Sunday, September 02, 2007

I’m certainly no design maven, but Amsterdam’s airport was impressive – clean, modern lines, sort of like whatever a high-end secret IKEA devotee would put together. Yeah, IKEA. (By the way, Europe's airports are so much more accommodating to international travelers. O'Hare's international section sucks. Even Cairo's airport beats the crap out of it.) The airport has a casino, an art museum, a meditation room, plenty of overpriced “duty-free” shops, lounges, and a food court. And lots of natural light, telling us that yes, indeed, there was an outside world. And we had a 13-hour layover, so we went to it. Passport control consisted of a nod and a stamp, no questions. Just like in December when we were stuck in London, we re-discovered the sad little exchange rate between Euro-cash and Ameri-cash as we purchased our train tickets, which translated to about $20 apiece for a ten minute ride to downtown. We had plans, see? The Van Gogh museum, Madame Tussaud’s, a healthy bite to eat, a glimpse of the Red Light district. Couldn’t wait! On the train beside us sat some American boys who were complaining about how the world looks the same everywhere. Shut up.

We burst into a world of bicycles, pedestrians, and canals.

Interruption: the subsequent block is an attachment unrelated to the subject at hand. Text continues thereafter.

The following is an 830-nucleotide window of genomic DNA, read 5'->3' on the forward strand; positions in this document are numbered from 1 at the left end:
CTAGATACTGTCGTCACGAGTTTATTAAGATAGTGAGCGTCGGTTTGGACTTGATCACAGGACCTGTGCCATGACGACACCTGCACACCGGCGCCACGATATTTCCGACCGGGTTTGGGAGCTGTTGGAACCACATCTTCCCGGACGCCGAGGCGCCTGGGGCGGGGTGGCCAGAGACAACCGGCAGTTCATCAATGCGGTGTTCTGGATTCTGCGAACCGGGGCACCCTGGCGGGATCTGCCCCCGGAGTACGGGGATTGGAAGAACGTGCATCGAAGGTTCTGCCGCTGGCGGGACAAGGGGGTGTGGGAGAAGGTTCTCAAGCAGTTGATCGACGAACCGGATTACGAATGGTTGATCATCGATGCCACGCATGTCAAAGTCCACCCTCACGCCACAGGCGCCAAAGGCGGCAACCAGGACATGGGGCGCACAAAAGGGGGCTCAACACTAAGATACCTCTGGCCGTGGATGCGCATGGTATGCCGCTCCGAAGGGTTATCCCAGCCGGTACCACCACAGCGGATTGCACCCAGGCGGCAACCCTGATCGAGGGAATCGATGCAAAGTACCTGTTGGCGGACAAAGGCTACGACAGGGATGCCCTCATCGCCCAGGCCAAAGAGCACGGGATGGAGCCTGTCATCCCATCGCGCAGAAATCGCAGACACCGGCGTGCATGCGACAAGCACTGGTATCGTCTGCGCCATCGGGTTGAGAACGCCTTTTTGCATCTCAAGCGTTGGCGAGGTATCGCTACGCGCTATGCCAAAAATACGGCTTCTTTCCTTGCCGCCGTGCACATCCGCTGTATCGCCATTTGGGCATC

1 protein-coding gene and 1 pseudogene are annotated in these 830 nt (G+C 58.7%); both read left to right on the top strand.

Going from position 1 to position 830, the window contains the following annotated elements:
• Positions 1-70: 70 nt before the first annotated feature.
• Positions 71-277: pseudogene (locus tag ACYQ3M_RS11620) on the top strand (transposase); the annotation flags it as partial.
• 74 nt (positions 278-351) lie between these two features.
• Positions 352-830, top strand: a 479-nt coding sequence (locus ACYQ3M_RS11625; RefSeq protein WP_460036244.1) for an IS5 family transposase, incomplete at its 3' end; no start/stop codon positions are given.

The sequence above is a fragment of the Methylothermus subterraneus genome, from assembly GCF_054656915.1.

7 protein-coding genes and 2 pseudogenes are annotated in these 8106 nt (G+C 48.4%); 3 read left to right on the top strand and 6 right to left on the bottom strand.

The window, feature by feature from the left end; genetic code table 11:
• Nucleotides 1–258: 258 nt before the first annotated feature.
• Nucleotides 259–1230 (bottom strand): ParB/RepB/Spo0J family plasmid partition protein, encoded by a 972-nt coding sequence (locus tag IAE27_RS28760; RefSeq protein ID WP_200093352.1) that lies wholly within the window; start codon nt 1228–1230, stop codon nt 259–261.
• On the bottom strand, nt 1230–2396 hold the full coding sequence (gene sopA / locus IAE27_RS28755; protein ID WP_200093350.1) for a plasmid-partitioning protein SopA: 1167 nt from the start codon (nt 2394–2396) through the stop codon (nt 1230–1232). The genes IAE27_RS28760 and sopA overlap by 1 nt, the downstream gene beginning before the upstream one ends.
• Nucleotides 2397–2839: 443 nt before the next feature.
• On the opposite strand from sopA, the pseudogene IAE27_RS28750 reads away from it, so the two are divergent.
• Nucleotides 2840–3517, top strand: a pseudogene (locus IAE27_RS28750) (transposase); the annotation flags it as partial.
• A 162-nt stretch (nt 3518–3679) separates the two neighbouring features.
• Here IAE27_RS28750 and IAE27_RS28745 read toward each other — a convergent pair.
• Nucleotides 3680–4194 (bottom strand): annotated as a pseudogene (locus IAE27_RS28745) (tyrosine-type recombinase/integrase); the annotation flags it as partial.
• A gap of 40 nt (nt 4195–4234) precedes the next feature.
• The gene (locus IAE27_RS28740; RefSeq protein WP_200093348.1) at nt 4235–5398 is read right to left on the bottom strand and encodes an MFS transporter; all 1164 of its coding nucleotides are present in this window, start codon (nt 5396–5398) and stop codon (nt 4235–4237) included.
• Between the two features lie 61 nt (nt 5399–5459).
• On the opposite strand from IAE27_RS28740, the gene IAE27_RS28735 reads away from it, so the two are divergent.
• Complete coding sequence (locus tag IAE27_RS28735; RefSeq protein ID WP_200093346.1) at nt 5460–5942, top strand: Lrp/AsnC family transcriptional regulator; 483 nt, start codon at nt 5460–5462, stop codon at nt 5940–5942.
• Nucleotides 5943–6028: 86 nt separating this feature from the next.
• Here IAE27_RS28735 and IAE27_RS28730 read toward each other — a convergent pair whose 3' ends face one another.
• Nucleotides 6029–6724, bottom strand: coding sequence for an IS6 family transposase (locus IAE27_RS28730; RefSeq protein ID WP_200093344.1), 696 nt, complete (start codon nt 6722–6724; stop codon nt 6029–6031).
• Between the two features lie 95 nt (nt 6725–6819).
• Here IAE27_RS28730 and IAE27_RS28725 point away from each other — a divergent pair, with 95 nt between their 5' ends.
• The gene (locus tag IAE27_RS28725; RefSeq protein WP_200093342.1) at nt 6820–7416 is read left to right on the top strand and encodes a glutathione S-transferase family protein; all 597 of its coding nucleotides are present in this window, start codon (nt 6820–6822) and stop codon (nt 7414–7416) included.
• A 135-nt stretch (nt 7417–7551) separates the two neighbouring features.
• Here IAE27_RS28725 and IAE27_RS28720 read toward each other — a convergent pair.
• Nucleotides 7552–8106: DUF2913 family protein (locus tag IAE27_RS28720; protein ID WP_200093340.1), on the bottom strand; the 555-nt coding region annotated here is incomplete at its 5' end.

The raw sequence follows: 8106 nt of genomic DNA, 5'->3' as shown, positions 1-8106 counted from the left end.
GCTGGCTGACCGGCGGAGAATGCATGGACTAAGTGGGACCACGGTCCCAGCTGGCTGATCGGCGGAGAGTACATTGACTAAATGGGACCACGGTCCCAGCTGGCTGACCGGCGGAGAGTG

It was eight in the morning, so the street cleaners were just coming out to take care of the previous night’s refuse. There were cats hanging around in front of the shops, but most had collars with bells and Pantene Pro-V coats. Aw, kitties. Madame Tussaud’s wax museum sat on one side of the city square. A waxen Christina Aguilera preened behind glass. Impressive enough, we said, as we parked ourselves on a pigeon-covered bench in lieu of standing in the winding line to the museum. Musicians played in the square, and a man in a skintight blue suit covered with metal (meant to suggest that he had spent a little too much time in brine) sat on a bucket, which was decorated the same as he was, and slowly put a mask over his head. I think he was Neptune or Poseidon, but I have no idea. He had a trident. Some little kids tried to talk to him, and he shooed them away when they wouldn’t dispense money into a little hat he left on the sidewalk. He was really adamant about people giving him money, like he would come over and stomp your camera if you dare try not to pay him for the privilege. J totally got his picture taken with Neptune. You know it's true. But neither one of us likes to have our jetlagged faces advertised.